The study of history incorporates the essential elements of liberal learning, namely, acquisition of knowledge and understanding, cultivation of perspective, and development of communication and critical-thinking skills. It reflects concern for human values and appreciation of contexts and traditions.
History, in contrast to many other fields of study, is a discipline in which there is no standard content, no prescribed sequence of courses. The coherence of a History concentration therefore depends upon the success that students, teachers, and counselors, working together, achieve in developing clear organizing principles for their work.
In addition to the History concentration being coherent, it should include breadth. To insure breadth and to give students an understanding of their own history as well as the history of at least two other countries, students must take one course in each of the areas listed below.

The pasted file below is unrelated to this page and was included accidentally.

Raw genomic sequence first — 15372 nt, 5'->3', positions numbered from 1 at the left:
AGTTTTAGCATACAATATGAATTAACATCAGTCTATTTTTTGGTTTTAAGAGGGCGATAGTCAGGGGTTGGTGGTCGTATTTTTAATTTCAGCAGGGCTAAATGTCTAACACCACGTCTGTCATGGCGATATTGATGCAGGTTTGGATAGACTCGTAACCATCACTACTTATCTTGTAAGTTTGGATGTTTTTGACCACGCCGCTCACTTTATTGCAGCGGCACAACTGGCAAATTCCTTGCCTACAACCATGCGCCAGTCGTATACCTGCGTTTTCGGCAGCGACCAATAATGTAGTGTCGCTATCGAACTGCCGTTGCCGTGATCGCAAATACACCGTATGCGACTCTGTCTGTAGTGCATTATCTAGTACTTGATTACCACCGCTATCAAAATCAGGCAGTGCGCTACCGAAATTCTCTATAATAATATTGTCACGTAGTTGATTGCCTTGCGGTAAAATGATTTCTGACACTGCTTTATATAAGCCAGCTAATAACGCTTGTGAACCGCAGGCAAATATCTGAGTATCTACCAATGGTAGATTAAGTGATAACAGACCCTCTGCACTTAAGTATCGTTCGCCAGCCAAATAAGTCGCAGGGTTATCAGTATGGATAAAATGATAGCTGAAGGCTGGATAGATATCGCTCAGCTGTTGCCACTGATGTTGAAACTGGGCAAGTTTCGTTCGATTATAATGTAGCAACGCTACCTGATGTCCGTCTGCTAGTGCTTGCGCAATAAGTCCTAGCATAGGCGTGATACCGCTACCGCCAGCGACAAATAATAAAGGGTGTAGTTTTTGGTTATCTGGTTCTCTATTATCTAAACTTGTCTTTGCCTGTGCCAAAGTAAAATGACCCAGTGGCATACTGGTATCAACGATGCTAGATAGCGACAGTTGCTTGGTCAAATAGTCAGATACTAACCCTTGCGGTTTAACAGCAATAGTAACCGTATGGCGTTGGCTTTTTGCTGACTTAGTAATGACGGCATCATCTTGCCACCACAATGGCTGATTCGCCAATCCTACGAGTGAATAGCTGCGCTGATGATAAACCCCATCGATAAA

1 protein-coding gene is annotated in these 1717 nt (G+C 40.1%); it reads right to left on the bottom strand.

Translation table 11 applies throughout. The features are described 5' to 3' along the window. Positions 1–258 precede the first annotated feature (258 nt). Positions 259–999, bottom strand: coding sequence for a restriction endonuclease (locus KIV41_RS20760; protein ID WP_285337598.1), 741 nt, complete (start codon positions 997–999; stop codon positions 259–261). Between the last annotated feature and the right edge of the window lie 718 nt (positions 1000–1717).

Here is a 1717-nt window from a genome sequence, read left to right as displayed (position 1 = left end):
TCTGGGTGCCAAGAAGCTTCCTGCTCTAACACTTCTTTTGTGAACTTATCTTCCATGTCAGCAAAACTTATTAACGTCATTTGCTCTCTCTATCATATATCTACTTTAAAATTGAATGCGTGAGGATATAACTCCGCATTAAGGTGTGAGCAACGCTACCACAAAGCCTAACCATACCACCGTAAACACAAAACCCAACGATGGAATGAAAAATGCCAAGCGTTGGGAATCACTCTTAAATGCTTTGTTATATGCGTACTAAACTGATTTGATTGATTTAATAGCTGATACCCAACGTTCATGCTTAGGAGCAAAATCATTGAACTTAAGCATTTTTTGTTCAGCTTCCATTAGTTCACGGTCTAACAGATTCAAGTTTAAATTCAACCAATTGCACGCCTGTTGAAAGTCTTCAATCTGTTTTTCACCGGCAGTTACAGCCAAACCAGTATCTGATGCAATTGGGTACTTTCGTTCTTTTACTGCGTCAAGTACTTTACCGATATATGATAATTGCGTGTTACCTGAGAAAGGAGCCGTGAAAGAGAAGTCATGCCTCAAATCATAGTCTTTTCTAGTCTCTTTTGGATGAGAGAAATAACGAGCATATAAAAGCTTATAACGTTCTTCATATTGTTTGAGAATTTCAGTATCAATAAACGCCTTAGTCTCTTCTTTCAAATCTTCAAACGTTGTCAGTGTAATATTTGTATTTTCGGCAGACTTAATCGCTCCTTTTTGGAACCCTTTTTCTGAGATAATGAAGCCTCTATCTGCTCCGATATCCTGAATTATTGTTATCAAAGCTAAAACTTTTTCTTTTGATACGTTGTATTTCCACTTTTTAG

United States History, e.g.:
Western History, e.g.:
|Non-Western History||6 cr|
|History electives||15 cr|
|HIS 499: Capstone||3 cr|
Student Learning Outcomes
Students who graduate with a concentration in History will be able to:
- analyze, synthesize, and evaluate historical information from multiple sources;
- distinguish historical fact from fabrication, and demonstrate an understanding that historical interpretations change over time;
- produce accurately researched written historical work, utilizing primary and secondary sources, whether in print, manuscript, digital, oral, or artistic format;
- interpret primary and secondary historical documents in an analytical and critical manner;
- demonstrate mastery of content in at least two historical cultures, by explaining the primary characteristics of those cultures, the main events in their histories, and their historical significance; and
- articulate the dynamic nature of historical change over time, and the significant currents and forces that have shaped world history.